The Nets found another solution. By acting now, Brooklyn could redeem the most value from its available cap space by stretching it to its fullest. Harris will soon re-sign with a hefty raise. Ed Davis is set to join the team on a one-year, $4.4 million contract. Both of those deals—and others—would have eaten into the Nets' cap room, had they not made use of it first. A sharp front office found value in the order of operations.
So in come Faried and Arthur, both ideal for the Nets. Whether either will actually play for Brooklyn—or be bought out of their contracts, a la Dwight Howard—remains to be seen. Of far greater consequence to the franchise is the first-round pick they ferried with them, and the expiring contracts that won't interfere a bit in Brooklyn's plans.
Independently, the Brooklyn Nets have also traded Jeremy Lin, a future second-round pick (2025), and the right to swap second-round picks in 2023 to the Atlanta Hawks in exchange for a heavily-protected 2020 second-round pick and the draft rights to Isaia Cordinier. The trade was also first reported by ESPN’s Adrian Wojnarowski.
For Brooklyn, it's best to understand this deal as one of a piece with the trade detailed above. The Nets only had the cap room necessary to acquire Faried and Arthur because they moved Lin, making this very much an extension of the same deal.
It's a bit curious that Atlanta, with all its functional cap space, didn't get involved more directly with Denver. Instead they've agreed to facilitate: to pick up Lin, a second-round pick, and a second-round pick swap for effectively nothing. A top-55 protected pick and the draft rights to a stashed, long-shot prospect is pretty much the bare minimum a team can send out in a trade.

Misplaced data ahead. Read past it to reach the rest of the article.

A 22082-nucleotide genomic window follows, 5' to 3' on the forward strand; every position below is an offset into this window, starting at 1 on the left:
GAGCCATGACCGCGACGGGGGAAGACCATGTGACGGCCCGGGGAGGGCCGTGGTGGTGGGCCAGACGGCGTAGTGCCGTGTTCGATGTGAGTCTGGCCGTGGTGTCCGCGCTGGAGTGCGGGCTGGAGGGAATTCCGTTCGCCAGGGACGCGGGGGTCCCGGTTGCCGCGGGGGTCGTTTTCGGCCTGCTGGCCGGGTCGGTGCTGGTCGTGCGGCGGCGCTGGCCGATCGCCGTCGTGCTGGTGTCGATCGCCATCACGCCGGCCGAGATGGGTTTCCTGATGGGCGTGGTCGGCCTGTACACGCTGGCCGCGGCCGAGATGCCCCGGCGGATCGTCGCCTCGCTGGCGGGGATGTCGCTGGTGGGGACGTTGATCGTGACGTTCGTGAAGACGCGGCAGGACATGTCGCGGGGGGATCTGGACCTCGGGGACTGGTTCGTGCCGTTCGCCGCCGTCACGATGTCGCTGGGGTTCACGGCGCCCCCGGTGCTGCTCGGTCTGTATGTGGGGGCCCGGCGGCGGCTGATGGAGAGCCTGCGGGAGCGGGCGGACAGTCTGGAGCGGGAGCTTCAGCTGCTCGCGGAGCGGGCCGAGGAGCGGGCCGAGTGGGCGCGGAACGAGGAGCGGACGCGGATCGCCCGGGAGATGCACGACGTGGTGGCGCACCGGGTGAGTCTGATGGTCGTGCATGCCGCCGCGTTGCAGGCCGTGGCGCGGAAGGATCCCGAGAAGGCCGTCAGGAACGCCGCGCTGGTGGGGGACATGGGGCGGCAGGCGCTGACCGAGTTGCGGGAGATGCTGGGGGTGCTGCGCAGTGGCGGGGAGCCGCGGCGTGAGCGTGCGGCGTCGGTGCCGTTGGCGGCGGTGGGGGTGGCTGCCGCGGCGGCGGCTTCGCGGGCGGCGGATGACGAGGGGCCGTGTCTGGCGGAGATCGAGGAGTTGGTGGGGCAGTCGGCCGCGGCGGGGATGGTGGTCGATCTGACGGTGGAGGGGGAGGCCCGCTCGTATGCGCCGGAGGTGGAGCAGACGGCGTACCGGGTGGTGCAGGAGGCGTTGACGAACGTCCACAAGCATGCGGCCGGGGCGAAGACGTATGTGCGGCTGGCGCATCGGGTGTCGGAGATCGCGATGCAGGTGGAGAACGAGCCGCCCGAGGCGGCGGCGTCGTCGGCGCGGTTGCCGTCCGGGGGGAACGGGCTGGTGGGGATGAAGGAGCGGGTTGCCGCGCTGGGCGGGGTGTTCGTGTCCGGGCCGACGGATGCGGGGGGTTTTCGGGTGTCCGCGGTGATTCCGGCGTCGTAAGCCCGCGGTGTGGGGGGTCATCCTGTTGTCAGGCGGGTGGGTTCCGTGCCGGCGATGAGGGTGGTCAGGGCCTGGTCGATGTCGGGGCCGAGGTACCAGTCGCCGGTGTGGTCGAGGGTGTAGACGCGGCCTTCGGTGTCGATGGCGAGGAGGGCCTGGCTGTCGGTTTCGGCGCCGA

To trade for Lin after drafting Trae Young hints rather strongly at the departure of Dennis Schröder. Atlanta's interest in moving Schröder is nothing new, though the formation of an alternative point guard rotation creates a clearer path toward his exit. Lin makes more sense for where the Hawks are right now. This is a franchise in desperate need of stars. Young has that kind of talent—the sort worth cultivating through reps and responsibility. In a world where Young might be the future of the franchise, Lin, a veteran comfortable in his own skin and in the final year of his contract, seems a more viable counterpart. Schröder, honestly, doesn't offer all that much as a player that Lin couldn't at least approximate.
This is assuming, of course, that Lin has largely recovered from the ruptured patellar tendon that cost him the 2017–18 season. That conversation, along with how and where the Hawks could trade Schröder, can be saved for another day.
Of interest now is how the Hawks proceed as one of the few teams left with significant cap space. Teams will approach Atlanta with deals similar to the one Denver consummated with Brooklyn. There is opportunity there, and even more leverage if teams like Chicago—which seems to positioning itself for some kind of move—opt to use their remaining space.